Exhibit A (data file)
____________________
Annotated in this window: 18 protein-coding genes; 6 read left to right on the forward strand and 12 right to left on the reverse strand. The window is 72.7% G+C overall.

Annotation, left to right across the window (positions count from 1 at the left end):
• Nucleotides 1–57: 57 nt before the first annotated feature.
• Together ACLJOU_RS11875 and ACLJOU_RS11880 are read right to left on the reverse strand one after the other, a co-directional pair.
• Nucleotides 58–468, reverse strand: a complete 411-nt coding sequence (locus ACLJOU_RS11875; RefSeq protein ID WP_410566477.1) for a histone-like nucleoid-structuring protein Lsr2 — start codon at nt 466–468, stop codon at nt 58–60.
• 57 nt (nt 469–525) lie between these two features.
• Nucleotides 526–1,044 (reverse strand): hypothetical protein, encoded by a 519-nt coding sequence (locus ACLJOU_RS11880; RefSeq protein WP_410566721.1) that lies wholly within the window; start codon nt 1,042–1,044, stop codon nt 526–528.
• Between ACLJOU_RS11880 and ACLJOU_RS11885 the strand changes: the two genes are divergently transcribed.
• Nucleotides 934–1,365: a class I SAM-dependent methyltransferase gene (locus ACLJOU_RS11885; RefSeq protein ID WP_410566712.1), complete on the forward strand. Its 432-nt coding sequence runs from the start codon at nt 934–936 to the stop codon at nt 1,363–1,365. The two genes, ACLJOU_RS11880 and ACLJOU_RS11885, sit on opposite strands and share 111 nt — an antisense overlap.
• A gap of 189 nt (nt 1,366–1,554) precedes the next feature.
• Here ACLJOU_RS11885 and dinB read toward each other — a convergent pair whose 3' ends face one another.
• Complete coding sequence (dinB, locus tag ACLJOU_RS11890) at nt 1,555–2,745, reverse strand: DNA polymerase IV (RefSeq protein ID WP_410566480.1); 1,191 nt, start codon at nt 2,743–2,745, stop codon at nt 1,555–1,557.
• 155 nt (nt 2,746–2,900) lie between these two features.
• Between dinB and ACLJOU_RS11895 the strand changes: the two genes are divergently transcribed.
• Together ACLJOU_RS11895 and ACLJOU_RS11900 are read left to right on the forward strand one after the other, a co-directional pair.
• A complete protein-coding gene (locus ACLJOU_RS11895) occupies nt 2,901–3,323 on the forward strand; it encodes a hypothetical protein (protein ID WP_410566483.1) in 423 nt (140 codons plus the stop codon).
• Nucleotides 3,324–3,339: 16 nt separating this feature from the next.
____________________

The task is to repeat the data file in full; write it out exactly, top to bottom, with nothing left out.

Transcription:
Annotated in this window: 18 protein-coding genes; 6 read left to right on the forward strand and 12 right to left on the reverse strand. The window is 72.7% G+C overall.

Annotation, left to right across the window (positions count from 1 at the left end):
• Nucleotides 1–57: 57 nt before the first annotated feature.
• Together ACLJOU_RS11875 and ACLJOU_RS11880 are read right to left on the reverse strand one after the other, a co-directional pair.
• Nucleotides 58–468, reverse strand: a complete 411-nt coding sequence (locus ACLJOU_RS11875; RefSeq protein ID WP_410566477.1) for a histone-like nucleoid-structuring protein Lsr2 — start codon at nt 466–468, stop codon at nt 58–60.
• 57 nt (nt 469–525) lie between these two features.
• Nucleotides 526–1,044 (reverse strand): hypothetical protein, encoded by a 519-nt coding sequence (locus ACLJOU_RS11880; RefSeq protein WP_410566721.1) that lies wholly within the window; start codon nt 1,042–1,044, stop codon nt 526–528.
• Between ACLJOU_RS11880 and ACLJOU_RS11885 the strand changes: the two genes are divergently transcribed.
• Nucleotides 934–1,365: a class I SAM-dependent methyltransferase gene (locus ACLJOU_RS11885; RefSeq protein ID WP_410566712.1), complete on the forward strand. Its 432-nt coding sequence runs from the start codon at nt 934–936 to the stop codon at nt 1,363–1,365. The two genes, ACLJOU_RS11880 and ACLJOU_RS11885, sit on opposite strands and share 111 nt — an antisense overlap.
• A gap of 189 nt (nt 1,366–1,554) precedes the next feature.
• Here ACLJOU_RS11885 and dinB read toward each other — a convergent pair whose 3' ends face one another.
• Complete coding sequence (dinB, locus tag ACLJOU_RS11890) at nt 1,555–2,745, reverse strand: DNA polymerase IV (RefSeq protein ID WP_410566480.1); 1,191 nt, start codon at nt 2,743–2,745, stop codon at nt 1,555–1,557.
• 155 nt (nt 2,746–2,900) lie between these two features.
• Between dinB and ACLJOU_RS11895 the strand changes: the two genes are divergently transcribed.
• Together ACLJOU_RS11895 and ACLJOU_RS11900 are read left to right on the forward strand one after the other, a co-directional pair.
• A complete protein-coding gene (locus ACLJOU_RS11895) occupies nt 2,901–3,323 on the forward strand; it encodes a hypothetical protein (protein ID WP_410566483.1) in 423 nt (140 codons plus the stop codon).
• Nucleotides 3,324–3,339: 16 nt separating this feature from the next.